@Ken B,
Good point about the communists.

Kevin L writes:

If communists were resisting only one type of tyranny while championing another, I'd hardly say that gives any evidence of atheists standing up against tyranny. I suppose you could say that Christians wanted total control by the church, and Nazi tyranny was in competition with religious tyranny, but that claim is at least not as obvious as the one about communists.

I do think a stronger point could be made if you could show that religious people oppose tyranny in the name of religion, whereas few, if any, atheists oppose tyranny in the name of atheism. As a follower of Christ, I hope that the motive is adherence to "Love your neighbor as yourself" and not a desire for religious tyranny, but I don't deny that both could be true.

Robert Higgs writes:

I am quite sure that I never wrote any other two-paragraph post, merely raising a question for the most part, that elicited so much reaction on the blogosphere.

For the record: when I write a two-paragraph blog post, I am not offering it as a treatise, a scholarly article, or even as a meaty blog post. I did not claim to have any evidence other than an impression gained from decades of study -- indeed, study of other things, rather than of the specific question I raised in the two paragraphs.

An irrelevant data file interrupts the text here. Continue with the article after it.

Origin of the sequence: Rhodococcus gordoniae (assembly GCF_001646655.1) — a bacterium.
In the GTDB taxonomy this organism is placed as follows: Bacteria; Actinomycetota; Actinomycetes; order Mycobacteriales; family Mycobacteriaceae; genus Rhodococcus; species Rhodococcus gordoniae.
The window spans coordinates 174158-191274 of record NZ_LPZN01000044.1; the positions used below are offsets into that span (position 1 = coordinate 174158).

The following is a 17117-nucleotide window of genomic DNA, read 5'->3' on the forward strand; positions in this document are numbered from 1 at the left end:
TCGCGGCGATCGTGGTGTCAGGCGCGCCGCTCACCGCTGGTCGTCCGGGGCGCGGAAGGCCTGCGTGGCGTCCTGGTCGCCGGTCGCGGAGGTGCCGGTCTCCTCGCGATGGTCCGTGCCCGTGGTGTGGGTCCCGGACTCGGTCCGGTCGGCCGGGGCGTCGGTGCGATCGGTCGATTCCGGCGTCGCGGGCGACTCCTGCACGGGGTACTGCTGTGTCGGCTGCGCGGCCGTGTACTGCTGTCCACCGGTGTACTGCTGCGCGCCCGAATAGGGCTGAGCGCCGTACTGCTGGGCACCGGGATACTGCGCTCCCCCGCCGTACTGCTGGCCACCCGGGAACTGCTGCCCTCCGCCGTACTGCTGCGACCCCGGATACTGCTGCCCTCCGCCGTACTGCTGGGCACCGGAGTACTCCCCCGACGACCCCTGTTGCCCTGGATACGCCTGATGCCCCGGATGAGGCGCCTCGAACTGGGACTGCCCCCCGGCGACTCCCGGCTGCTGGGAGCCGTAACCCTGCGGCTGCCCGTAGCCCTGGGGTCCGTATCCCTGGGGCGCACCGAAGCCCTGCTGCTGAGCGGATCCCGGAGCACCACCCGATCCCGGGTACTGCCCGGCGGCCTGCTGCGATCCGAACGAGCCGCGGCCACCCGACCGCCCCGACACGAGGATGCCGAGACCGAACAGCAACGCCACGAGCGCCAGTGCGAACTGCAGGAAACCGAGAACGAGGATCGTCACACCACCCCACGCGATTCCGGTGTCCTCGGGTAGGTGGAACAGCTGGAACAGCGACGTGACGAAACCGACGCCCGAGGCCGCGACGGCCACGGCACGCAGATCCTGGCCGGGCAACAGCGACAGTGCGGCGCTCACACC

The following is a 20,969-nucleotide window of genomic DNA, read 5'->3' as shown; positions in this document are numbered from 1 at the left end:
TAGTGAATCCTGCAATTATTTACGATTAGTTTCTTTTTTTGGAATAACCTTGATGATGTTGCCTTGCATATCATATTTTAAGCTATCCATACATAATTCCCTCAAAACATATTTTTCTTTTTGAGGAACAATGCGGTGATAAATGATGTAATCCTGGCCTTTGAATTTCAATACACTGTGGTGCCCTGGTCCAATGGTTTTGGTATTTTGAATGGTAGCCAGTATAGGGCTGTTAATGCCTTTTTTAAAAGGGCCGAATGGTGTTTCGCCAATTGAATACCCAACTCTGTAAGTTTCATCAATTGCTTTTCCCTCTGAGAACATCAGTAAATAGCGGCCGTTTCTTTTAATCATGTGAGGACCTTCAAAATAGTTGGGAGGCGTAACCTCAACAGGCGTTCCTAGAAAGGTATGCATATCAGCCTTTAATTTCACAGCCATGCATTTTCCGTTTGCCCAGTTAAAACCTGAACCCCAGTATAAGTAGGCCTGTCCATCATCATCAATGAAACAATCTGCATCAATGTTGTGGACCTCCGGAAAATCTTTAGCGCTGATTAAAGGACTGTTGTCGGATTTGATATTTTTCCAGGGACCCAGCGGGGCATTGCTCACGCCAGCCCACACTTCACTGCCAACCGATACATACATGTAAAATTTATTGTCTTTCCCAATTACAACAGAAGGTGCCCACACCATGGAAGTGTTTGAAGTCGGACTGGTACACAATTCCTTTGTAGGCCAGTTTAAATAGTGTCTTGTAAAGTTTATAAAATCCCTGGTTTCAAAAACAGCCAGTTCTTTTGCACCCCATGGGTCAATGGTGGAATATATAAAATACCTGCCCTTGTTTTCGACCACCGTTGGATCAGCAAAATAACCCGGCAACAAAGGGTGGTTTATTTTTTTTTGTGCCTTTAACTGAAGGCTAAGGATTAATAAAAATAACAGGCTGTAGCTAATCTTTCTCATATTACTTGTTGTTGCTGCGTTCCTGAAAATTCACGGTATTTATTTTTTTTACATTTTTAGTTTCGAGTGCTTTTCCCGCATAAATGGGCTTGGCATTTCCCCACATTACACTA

Yet I have been faulted for, among many other things, ignoring and leaving out all sorts of relevant information and factors and for analytical flaws of all sorts. Jesus! If you find someone who can present a compelling treatise on a complex question in two short paragraphs, please e-mail me to tell me about it.

I will say, however, with regard to the base issue, that I'm quite sure that the Jehovah's Witnesses who constituted about 3/4 of all those imprisoned for refusing to comply with the draft laws in World War II, were indeed represented far out of proportion to their share of the overall population of draftees.